So, this week’s Gospel text (Matt 11:M2-11), finds John the Baptist in jail and asking questions of Jesus via His disciples. He pointedly asks, “are you the one who is to come, or are we to wait for another?”. It appears that John is not sure. In last week’s text (Matt 3:1-12), John portrays the coming Messiah as one who’s winnowing fork is in his hand”. While, as I suggested last week, this does point out the risks of not having a relationship with God (as a lack of such a relationship would be Hell for us as believers), it seems as if John thinks that earthly Jesus is supposed to be pitchfork Jesus.
This should not surprise anyone. Most back in those times thought that the Messiah would be a military leader, ala King David. They were convinced that the Messiah would lead the nation Israel back to its former imperial glory as had existed under David and Solomon. The overthrow of the hated Romans was certainly a hope that many in this time kept close to their hearts. It is what many expect and hope for in the Second Coming. They want Jesus to come back as a cosmic Charles Bronson and kick some serious heathen ass!
This, however, is not the response that John gets. Jesus sends his disciples back with the instruction to tell John what they have seen and heard Him doing. They have seen the blind receiving their sight, they have witnessed the lame walking and the lepers cleansed and the deaf made to hear. They have seen the dead raised and the poor being brought good news. In short, this is nothing at all like John or anyone else expected.
Jesus exposes the extraordinarily radical nature of His ministry and the call He makes for us to follow Him down this path. We are, as Jesus Himself does, to reach out to care for all of those whom society has discarded as “unworthy”. We are to especially care for the outcast, the downtrodden, the oppressed, those afflicted with mental and physical challenges. In short, we are to minister to the outsider, the stranger among us; in today’s parlance, the immigrant, the asylee and the refugee. To top it all off we are to bless those who take no offense at Jesus, without regard to arcane, picayune theological differences. This is a call that Jesus makes that is contrary to many of the expectations people have about the Messiah, then and now.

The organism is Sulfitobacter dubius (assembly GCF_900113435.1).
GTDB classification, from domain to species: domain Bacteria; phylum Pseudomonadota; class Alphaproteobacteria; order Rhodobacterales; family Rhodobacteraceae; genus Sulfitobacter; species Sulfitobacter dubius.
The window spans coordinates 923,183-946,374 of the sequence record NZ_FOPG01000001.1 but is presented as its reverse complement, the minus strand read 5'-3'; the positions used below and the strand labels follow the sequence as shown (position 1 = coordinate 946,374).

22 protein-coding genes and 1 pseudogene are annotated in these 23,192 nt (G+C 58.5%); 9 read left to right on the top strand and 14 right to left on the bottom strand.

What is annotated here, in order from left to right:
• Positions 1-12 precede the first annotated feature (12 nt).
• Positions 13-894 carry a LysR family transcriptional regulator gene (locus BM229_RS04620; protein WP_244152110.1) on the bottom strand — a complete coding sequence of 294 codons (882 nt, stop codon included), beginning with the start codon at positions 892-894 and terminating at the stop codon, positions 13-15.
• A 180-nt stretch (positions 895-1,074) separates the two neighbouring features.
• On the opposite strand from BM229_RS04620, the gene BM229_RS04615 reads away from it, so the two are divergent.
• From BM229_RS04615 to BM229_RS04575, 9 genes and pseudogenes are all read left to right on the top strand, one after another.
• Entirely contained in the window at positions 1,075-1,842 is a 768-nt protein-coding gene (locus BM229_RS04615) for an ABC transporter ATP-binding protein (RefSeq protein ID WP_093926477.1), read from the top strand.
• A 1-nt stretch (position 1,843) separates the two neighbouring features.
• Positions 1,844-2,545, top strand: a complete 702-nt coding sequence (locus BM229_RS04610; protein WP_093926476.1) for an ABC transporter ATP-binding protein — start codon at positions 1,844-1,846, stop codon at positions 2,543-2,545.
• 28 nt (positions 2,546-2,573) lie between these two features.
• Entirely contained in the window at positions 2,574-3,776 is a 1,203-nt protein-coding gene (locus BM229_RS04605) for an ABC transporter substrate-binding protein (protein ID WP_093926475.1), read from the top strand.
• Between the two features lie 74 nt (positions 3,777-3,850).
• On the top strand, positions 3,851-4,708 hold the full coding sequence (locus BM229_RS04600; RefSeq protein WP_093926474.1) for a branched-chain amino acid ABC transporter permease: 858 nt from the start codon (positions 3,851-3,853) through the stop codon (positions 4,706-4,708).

The other notable point Jesus makes in this text is the explicit rejection of earthly power and power systems. He asks (verses 7 & 8)” What did you go out into the wilderness to look at? A reed shaken by the wind? What then did you go out to see? Someone dressed in soft robes? Look, those who wear soft robes are in royal palaces.” The reed reference is to Herod, who often used a reed as a symbol and the soft robes in royal palaces is a clear enough reference. Jesus rejects these as a part of His ministry and corrects anyone thinking that they will find these things when they find Jesus. This is one of many, many times that Jesus rejects earthly power as appropriate for His ministry. It becomes inappropriate for us by extension as followers of Jesus. If we are to emulate Jesus, then we must move past the sterile and ultimately counter-productive idea that politics and power offer a solution to the world’s problems or that these things have anything to do with God’s call on our lives.
In the end, Jesus does something else remarkable in this text. He clearly looks past John’s mistake about the nature of His ministry and the nature of the salvation the Jesus is offering. He affirms John’s place as a prophet (verse 9) “Yes, I tell you, and more than a prophet.” He labels John as perhaps the greatest of the prophets. Even in the process of correcting John (and by extension us), Jesus reinforces that we are worthy to carry forth His message of eternal salvation via Jesus to our Father in Heaven. We just need to be clear about what that message actually is. It is a good deal more radical than most think or would be comfortable with. Yet, there it is, radicality and all. We are to serve those most in need of help as a reflection of who we have become as followers of Jesus and reject the power structures of this world that have done so much to oppress so many. Jesus leaves us with the clear teaching that as great a prophet as John may be (and any of us for that matter), “yet the least in the kingdom of heaven is greater than he.” (verse 11). Always greater are those whom we serve!
As is always the case, we (and John) don’t get the savior we expect, but we always get the savior we need. Jesus has made clear what kind of savior He is and whom we are to serve in His name. The only question for any of us is “how shall we answer?”
Praise Be to God